We thought about the words that we use. And we’re still thinking about them — because they really matter, and we don’t think we’ve got them all right yet. So we really emphasise *good quality*. We go on and on about the fact that children grow out of uniform quickly — so it’s often still in really good condition.
This was particularly the case during lockdown, when kids weren’t at school for months and there was loads of good quality uniform sat in drawers. Why wouldn’t you pass it on? Why would you buy new? We do mostly use the term “second-hand”. We rarely talk about “pre-loved” or any of the other terms that are often used instead. We’re not wholly convinced that saying pre-loved rather than second hand makes that much of a difference in itself. We get where people are coming from on that. But we’ve decided to talk about second-hand — but always alongside “good quality”. Because language undoubtedly matters. It was a theme that was explored by a number of people in this excellent Children’s Society webinar on increasing the affordability of school uniform.
New legislation is on its way around affordability of school uniform. Making it as easy as possible for people to get hold of affordable (free is even better) school uniform is clearly more important than ever right now. And thanks to the work of Mike Amesbury MP alongside organisations like the Children’s Society and Child Poverty Action Group, new legislation will come into force later this year which will require schools to put greater emphasis on ensuring that school uniform is affordable. That includes making it easier for people to get hold of second hand school uniform.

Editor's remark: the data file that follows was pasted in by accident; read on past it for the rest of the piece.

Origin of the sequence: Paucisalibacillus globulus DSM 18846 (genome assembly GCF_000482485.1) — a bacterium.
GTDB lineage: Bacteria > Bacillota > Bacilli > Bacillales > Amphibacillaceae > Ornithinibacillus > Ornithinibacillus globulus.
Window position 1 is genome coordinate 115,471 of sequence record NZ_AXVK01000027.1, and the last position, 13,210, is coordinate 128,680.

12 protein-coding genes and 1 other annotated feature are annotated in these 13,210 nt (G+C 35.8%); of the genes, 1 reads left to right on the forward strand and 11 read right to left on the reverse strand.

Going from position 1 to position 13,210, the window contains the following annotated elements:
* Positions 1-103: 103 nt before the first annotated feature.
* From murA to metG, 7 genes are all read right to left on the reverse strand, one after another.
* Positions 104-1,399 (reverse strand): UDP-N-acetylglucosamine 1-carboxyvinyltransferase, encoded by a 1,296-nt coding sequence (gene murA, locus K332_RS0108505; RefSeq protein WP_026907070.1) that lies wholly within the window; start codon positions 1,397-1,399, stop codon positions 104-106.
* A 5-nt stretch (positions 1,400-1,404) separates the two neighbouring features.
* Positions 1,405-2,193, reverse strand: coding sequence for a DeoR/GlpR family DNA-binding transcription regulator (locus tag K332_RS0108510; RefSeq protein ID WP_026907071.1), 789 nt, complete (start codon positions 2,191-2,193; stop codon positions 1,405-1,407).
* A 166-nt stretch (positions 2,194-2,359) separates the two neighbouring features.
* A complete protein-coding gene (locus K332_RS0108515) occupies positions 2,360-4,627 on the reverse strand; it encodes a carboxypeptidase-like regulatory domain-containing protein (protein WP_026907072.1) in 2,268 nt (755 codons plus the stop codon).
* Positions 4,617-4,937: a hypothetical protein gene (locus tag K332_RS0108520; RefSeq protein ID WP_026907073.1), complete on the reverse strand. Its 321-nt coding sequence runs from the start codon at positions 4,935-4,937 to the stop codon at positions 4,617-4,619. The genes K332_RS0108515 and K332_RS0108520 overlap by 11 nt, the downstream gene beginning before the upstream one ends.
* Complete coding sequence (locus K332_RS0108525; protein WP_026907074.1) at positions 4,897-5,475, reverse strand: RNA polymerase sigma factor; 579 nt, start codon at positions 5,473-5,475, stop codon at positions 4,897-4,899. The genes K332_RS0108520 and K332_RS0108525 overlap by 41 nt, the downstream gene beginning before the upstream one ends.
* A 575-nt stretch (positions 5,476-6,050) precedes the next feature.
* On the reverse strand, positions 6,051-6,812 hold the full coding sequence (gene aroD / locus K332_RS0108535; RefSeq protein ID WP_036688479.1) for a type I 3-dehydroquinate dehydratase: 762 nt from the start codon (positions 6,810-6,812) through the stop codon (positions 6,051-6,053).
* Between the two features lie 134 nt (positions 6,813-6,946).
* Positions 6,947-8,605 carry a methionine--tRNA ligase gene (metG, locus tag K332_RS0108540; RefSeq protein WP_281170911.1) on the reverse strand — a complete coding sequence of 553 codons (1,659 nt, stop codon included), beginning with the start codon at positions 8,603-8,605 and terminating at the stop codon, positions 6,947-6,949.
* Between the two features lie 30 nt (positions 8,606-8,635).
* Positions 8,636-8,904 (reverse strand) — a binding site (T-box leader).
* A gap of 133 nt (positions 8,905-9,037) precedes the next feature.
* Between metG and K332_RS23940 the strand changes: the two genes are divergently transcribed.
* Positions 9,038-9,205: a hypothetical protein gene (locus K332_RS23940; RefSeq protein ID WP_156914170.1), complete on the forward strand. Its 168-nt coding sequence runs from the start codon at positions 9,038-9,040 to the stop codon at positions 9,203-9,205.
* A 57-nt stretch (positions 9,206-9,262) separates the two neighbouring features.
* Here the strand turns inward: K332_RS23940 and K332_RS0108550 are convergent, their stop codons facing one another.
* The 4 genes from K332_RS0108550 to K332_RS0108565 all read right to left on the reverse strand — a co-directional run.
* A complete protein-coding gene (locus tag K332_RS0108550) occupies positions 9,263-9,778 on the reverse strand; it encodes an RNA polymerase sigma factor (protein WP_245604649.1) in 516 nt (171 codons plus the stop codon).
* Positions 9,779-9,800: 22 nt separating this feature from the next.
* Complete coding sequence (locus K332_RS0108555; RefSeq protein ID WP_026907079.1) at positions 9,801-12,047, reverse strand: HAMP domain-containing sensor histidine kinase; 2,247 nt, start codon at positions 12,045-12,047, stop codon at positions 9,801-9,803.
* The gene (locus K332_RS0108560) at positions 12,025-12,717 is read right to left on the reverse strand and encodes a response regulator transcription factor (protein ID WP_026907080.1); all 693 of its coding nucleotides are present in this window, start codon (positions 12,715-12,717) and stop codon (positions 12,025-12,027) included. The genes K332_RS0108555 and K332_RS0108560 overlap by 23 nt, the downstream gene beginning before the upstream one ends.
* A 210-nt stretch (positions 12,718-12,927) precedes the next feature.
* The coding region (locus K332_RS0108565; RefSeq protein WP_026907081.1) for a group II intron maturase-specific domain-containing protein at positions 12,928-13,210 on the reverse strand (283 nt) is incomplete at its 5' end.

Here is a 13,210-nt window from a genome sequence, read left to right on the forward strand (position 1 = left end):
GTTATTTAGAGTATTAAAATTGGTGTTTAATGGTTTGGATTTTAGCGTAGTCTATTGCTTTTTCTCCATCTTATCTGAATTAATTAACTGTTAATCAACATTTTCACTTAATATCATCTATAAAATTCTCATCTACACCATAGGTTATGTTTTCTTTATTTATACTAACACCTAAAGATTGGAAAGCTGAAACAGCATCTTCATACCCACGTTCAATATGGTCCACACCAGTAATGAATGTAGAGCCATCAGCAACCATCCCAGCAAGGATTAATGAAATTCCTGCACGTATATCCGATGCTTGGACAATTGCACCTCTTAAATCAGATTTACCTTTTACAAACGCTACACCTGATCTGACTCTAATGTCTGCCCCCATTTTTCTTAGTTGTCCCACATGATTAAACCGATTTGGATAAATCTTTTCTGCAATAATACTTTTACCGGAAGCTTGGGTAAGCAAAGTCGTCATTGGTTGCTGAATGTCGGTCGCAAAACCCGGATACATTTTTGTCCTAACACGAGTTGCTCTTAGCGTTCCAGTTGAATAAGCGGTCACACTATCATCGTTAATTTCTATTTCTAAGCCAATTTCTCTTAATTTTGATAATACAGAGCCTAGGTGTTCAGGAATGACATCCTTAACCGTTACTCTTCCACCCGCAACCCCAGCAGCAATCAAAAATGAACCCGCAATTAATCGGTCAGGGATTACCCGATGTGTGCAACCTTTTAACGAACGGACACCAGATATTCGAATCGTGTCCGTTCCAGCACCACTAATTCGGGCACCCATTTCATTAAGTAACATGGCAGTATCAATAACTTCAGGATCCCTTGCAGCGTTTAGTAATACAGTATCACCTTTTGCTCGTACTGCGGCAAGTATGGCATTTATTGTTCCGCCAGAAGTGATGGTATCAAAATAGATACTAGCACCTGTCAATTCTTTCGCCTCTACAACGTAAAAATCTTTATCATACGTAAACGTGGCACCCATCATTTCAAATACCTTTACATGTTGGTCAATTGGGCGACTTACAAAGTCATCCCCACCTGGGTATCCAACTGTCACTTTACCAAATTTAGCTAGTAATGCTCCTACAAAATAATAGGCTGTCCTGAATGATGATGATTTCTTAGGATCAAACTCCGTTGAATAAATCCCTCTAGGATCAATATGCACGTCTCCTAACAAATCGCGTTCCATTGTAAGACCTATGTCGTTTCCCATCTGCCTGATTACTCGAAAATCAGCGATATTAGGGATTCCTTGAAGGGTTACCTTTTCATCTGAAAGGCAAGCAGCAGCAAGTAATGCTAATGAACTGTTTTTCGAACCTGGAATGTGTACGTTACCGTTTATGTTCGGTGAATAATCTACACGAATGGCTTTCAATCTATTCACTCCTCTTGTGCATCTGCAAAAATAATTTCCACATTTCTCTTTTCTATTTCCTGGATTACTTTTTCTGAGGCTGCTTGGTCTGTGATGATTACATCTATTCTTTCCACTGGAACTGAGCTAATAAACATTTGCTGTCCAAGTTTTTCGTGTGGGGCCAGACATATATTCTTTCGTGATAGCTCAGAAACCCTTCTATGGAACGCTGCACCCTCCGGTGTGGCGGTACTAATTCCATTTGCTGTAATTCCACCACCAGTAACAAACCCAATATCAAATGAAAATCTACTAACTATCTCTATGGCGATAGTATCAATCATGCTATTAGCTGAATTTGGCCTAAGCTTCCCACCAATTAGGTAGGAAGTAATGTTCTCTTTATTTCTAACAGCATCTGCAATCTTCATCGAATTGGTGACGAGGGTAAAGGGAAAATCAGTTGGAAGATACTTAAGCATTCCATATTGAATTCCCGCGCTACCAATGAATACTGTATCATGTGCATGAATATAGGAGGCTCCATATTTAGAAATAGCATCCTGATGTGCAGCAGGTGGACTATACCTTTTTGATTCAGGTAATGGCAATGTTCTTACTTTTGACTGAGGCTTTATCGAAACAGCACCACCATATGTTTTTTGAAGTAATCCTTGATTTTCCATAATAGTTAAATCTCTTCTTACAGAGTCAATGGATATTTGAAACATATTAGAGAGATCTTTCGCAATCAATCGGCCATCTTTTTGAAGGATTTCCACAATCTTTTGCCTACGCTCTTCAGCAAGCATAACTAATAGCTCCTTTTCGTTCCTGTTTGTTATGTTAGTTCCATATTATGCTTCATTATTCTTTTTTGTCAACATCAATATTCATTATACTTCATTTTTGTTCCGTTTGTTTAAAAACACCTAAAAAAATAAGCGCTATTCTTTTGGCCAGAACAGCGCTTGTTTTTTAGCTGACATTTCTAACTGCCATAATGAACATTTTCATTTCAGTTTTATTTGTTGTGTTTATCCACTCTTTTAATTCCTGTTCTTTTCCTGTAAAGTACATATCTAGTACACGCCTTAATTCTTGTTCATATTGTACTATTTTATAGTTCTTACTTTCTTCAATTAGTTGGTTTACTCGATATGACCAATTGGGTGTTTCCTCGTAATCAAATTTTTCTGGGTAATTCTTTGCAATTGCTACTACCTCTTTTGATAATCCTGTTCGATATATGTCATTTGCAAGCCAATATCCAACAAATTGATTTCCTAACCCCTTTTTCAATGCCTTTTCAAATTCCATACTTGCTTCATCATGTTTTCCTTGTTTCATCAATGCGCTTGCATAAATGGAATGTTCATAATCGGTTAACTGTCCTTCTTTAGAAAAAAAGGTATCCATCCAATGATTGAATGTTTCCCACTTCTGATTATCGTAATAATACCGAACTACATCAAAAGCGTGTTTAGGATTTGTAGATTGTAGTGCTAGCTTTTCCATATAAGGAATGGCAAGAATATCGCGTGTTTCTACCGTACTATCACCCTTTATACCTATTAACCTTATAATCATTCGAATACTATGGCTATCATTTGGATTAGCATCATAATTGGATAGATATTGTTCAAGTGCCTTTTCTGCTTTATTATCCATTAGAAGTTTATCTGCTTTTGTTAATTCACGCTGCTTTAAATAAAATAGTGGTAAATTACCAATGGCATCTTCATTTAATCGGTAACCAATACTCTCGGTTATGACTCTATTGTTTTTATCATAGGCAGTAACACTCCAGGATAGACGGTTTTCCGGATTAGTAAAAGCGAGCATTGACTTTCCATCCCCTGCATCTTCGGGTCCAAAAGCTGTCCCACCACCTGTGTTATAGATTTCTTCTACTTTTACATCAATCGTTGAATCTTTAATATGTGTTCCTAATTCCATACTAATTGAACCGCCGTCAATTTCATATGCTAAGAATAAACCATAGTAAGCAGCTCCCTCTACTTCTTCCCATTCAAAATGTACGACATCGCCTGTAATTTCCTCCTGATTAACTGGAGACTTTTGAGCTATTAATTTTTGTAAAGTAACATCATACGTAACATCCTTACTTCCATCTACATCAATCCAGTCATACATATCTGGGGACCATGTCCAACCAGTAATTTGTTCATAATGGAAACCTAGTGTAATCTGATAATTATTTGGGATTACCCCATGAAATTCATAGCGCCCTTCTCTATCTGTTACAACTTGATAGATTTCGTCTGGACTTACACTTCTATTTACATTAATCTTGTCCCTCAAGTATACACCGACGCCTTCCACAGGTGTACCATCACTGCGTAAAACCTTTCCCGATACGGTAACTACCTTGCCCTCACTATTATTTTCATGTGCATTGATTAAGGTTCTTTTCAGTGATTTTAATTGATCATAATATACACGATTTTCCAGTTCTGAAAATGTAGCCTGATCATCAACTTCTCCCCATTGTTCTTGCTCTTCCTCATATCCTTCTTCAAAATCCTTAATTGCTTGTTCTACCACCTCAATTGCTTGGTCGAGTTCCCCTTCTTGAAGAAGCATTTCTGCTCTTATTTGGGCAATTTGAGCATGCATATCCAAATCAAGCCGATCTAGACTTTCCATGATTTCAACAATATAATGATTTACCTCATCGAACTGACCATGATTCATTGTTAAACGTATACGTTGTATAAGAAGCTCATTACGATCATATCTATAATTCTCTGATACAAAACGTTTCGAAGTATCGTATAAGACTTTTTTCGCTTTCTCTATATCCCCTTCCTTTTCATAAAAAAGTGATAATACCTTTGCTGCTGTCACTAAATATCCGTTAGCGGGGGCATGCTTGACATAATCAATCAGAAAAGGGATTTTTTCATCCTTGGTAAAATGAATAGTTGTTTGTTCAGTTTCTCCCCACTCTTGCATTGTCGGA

A screenshot from the Department for Education presentation at the Children’s Society webinar
This is where our Leeds School Uniform Exchange model really comes into its own. It’s been designed to be hyperlocal. A network of exchanges based around schools or local communities. No forms to fill in. No questions asked. No hoops to jump through. Today you might be asking for uniform for your child. But in six months time, you might well be offering stuff that they’ve grown out of. It’s about sharing. Mutual support. Generosity. It’s also about circularity. Waste reduction. A practical response to the Climate Emergency — in a city where it’s estimated we throw away 4000 tonnes of clothing every year. We give people an easy way to pass on good quality uniform, instead of binning it. Many great ideas are simple ideas. They are no less great for being simple. We are convinced our approach to making it really easy to share good quality, second-hand school uniform is one of those great, simple ideas. And we think it’s an important way of tackling some of the issues that undoubtedly exist around second-hand stigma. It’s about local people working together, to do something that just makes sense. Sharing good quality uniform. Today, offering what you no longer need. Next month, asking for something you need. Mutual support, generosity, circularity, community, call it what you like. But let’s have more of it. If you’d like to support our work in Leeds, or if you’d like us to work with you to set something similar up where you are, please get in touch.
A version of this post was originally published on our co-director Rob Greenland's blog.